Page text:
Obama & Kennedy
President-elect Barack Obama's charisma, intelligence, and youth often caused commentators to compare him to John F. Kennedy. The endorsement of Obama by Caroline Kennedy and Sen. Edward Kennedy cemented the comparison, as did the obvious parallel between what Kennedy's election represented for American Catholics and what Obama's means to African Americans. I recently had occasion to look back at what Commonweal's editors had to say after certain crucial presidential elections, and I was once again struck by the strong similarities between the two men, and especially the treacherous political landscapes each had to navigate in being elected. Excerpted below are a few graphs from Commonweal's November 18, 1960, editorial:
We regard the decision which has been made by the American people not only as a critical comment on the past, not merely as a desire for a change, but as a sign of their trust in the future--and in this man whose full measure this country and the world have yet to take....Senator Kennedy first had to overcome strong and articulate opposition within his own party. Some of the sharpest thrusts at the Senator were delivered by other Democrats before his nomination. Yet after the nomination he enlisted those people in his vigorous campaign. Although he backed the most liberal Democratic platform yet produced, he gained support in the South. Although many were distressed at his choice for Vice President, he extended his strength in Northern liberal areas. And he convinced those committed people who initially felt they would rather lose with Stevenson than win with anyone else that his battle was worth fighting....We have no desire to turn a man into a legend before his time. Nevertheless, we think that Senator Kennedy promises to be the kind of leader who can accomplish many of these things. Not only has he the qualities enumerated by Mr. [Walter] Lippmann, but he has that intangible quality of charisma. Even while the political commentators were decrying his intellectual, unemotional approach people responded to him with a kind of excitement and enthusiasm that has not been visited upon this country since the days of Roosevelt. In directing his country through the times ahead, this quality can be a factor of incalculable importance.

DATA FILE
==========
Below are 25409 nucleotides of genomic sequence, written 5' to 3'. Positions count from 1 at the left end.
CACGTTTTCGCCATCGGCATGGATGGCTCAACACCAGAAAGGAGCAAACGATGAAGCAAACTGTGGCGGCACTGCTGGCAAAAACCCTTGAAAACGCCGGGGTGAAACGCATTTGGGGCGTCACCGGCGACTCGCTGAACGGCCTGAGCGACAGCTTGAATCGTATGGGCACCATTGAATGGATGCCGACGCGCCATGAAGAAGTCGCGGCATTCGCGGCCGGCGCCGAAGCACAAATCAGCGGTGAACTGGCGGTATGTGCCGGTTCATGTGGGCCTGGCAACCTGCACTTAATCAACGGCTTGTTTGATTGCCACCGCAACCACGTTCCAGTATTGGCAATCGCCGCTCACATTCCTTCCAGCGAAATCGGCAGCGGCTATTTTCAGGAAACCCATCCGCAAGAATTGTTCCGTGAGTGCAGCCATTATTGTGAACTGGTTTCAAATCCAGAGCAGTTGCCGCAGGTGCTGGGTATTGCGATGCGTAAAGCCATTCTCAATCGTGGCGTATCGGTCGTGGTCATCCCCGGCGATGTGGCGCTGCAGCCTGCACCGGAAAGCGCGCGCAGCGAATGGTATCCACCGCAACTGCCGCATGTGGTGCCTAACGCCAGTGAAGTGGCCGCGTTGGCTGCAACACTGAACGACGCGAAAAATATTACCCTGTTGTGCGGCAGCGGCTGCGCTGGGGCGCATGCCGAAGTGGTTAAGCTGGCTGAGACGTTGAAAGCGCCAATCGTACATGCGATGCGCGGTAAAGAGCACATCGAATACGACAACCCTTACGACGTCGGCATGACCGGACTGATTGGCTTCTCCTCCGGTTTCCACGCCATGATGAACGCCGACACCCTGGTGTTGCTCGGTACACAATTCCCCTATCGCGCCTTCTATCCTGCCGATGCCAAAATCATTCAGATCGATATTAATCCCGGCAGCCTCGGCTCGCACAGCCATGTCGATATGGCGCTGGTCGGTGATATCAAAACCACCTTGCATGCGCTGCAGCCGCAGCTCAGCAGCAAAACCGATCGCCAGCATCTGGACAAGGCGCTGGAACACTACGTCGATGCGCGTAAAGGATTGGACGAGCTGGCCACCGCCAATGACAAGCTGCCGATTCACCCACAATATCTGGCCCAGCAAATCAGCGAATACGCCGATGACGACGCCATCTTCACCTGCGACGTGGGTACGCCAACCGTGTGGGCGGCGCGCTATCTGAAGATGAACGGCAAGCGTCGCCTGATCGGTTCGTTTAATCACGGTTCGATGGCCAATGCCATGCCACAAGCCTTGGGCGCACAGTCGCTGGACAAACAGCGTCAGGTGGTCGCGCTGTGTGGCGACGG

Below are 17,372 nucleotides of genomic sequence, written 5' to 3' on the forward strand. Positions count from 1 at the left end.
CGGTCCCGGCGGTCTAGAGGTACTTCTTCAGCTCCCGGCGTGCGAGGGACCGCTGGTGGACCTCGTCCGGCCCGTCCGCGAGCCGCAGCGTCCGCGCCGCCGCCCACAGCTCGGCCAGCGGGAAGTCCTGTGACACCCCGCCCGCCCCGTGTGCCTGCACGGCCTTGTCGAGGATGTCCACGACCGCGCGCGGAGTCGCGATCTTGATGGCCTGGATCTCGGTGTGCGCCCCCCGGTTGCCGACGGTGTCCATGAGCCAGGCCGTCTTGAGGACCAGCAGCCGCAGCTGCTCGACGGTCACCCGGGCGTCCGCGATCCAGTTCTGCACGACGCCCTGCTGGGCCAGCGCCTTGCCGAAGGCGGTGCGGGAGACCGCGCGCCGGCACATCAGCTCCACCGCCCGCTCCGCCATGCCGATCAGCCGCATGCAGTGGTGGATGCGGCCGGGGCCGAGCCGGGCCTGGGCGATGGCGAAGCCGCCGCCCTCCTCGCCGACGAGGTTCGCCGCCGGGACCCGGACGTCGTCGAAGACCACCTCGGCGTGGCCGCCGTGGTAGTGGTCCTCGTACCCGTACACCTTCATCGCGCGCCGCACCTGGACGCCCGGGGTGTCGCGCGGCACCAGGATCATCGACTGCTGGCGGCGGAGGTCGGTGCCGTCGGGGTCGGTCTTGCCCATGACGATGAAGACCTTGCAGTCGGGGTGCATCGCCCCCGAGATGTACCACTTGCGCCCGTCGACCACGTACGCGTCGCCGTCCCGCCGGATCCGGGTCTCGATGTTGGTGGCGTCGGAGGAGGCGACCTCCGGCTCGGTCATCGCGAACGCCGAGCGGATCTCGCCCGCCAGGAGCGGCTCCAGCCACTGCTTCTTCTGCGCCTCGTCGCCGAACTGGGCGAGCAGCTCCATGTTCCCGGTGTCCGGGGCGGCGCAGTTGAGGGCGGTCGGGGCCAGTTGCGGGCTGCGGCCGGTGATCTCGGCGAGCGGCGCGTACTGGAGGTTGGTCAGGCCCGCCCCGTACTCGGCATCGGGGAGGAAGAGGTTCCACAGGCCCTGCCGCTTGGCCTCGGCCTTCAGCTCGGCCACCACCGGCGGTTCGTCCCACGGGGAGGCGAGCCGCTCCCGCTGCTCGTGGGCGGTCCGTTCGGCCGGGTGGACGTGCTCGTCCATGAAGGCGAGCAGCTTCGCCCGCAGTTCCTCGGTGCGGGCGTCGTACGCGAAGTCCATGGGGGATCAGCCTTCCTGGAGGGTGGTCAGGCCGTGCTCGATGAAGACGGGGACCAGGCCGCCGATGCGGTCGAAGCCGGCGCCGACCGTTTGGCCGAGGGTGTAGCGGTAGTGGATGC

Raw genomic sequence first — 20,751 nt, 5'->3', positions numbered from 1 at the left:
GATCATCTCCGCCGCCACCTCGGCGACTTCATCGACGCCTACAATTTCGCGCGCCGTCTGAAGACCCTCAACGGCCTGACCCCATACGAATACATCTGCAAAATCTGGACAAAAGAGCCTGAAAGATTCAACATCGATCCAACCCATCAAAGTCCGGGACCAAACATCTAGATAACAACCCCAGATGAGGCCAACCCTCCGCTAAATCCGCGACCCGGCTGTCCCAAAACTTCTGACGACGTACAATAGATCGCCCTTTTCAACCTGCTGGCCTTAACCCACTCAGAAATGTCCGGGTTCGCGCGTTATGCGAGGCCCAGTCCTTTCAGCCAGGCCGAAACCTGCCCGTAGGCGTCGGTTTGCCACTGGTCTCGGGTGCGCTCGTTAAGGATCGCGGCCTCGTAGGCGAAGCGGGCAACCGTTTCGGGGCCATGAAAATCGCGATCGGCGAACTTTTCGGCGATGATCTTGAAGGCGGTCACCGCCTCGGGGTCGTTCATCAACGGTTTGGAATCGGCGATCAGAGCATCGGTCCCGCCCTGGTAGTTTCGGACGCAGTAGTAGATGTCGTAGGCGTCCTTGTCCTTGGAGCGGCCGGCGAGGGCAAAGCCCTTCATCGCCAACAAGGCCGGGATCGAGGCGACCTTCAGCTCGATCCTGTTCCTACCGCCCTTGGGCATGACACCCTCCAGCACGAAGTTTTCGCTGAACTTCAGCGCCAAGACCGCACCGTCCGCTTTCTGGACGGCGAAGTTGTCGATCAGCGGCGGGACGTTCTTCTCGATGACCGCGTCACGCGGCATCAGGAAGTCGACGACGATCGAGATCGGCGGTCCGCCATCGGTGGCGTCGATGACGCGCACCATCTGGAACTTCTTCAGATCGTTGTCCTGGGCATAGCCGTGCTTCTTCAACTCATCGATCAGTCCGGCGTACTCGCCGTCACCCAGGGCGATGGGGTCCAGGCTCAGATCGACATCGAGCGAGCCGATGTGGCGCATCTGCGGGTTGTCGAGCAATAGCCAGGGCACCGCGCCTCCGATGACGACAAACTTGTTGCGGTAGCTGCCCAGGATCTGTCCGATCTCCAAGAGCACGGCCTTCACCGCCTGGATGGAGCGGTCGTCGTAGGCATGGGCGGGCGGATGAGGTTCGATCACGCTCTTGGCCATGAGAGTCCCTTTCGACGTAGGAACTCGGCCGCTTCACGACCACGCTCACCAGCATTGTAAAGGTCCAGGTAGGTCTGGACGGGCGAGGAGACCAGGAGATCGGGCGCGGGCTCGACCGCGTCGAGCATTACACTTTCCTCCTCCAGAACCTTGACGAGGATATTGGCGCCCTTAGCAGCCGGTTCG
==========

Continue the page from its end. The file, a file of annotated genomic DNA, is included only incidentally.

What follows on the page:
About the Author
Paul Baumann is the editor of Commonweal.